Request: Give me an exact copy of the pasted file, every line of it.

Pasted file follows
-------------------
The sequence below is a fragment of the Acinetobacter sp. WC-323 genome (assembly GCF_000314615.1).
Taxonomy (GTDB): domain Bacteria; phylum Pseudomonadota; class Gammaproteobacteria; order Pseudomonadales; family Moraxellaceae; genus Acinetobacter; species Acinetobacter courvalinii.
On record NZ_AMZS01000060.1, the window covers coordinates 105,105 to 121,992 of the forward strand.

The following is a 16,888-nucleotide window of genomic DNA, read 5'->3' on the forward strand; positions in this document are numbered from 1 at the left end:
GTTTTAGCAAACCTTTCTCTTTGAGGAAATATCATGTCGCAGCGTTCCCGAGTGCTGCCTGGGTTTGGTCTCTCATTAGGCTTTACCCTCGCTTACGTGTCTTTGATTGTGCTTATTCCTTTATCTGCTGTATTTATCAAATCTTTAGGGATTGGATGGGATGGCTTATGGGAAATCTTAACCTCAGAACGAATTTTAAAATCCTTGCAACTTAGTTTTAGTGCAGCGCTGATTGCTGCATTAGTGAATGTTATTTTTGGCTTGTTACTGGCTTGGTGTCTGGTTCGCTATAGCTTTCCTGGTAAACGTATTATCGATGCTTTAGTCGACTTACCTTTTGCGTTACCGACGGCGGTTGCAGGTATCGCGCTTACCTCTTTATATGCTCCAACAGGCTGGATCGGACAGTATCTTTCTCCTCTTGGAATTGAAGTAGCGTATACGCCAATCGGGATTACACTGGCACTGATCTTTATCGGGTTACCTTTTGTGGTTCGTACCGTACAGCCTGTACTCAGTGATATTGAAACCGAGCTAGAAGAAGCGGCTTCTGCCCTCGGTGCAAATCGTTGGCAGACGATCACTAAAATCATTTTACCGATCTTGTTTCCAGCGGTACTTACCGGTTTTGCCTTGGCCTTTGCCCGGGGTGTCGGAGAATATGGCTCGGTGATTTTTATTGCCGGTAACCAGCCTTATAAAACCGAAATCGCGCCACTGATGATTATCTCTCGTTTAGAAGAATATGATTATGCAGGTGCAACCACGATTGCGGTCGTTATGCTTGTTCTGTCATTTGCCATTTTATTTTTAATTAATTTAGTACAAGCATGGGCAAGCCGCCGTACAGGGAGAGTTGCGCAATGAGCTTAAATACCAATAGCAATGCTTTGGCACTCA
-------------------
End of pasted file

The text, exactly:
The sequence below is a fragment of the Acinetobacter sp. WC-323 genome (assembly GCF_000314615.1).
Taxonomy (GTDB): domain Bacteria; phylum Pseudomonadota; class Gammaproteobacteria; order Pseudomonadales; family Moraxellaceae; genus Acinetobacter; species Acinetobacter courvalinii.
On record NZ_AMZS01000060.1, the window covers coordinates 105,105 to 121,992 of the forward strand.

The following is a 16,888-nucleotide window of genomic DNA, read 5'->3' on the forward strand; positions in this document are numbered from 1 at the left end:
GTTTTAGCAAACCTTTCTCTTTGAGGAAATATCATGTCGCAGCGTTCCCGAGTGCTGCCTGGGTTTGGTCTCTCATTAGGCTTTACCCTCGCTTACGTGTCTTTGATTGTGCTTATTCCTTTATCTGCTGTATTTATCAAATCTTTAGGGATTGGATGGGATGGCTTATGGGAAATCTTAACCTCAGAACGAATTTTAAAATCCTTGCAACTTAGTTTTAGTGCAGCGCTGATTGCTGCATTAGTGAATGTTATTTTTGGCTTGTTACTGGCTTGGTGTCTGGTTCGCTATAGCTTTCCTGGTAAACGTATTATCGATGCTTTAGTCGACTTACCTTTTGCGTTACCGACGGCGGTTGCAGGTATCGCGCTTACCTCTTTATATGCTCCAACAGGCTGGATCGGACAGTATCTTTCTCCTCTTGGAATTGAAGTAGCGTATACGCCAATCGGGATTACACTGGCACTGATCTTTATCGGGTTACCTTTTGTGGTTCGTACCGTACAGCCTGTACTCAGTGATATTGAAACCGAGCTAGAAGAAGCGGCTTCTGCCCTCGGTGCAAATCGTTGGCAGACGATCACTAAAATCATTTTACCGATCTTGTTTCCAGCGGTACTTACCGGTTTTGCCTTGGCCTTTGCCCGGGGTGTCGGAGAATATGGCTCGGTGATTTTTATTGCCGGTAACCAGCCTTATAAAACCGAAATCGCGCCACTGATGATTATCTCTCGTTTAGAAGAATATGATTATGCAGGTGCAACCACGATTGCGGTCGTTATGCTTGTTCTGTCATTTGCCATTTTATTTTTAATTAATTTAGTACAAGCATGGGCAAGCCGCCGTACAGGGAGAGTTGCGCAATGAGCTTAAATACCAATAGCAATGCTTTGGCACTCA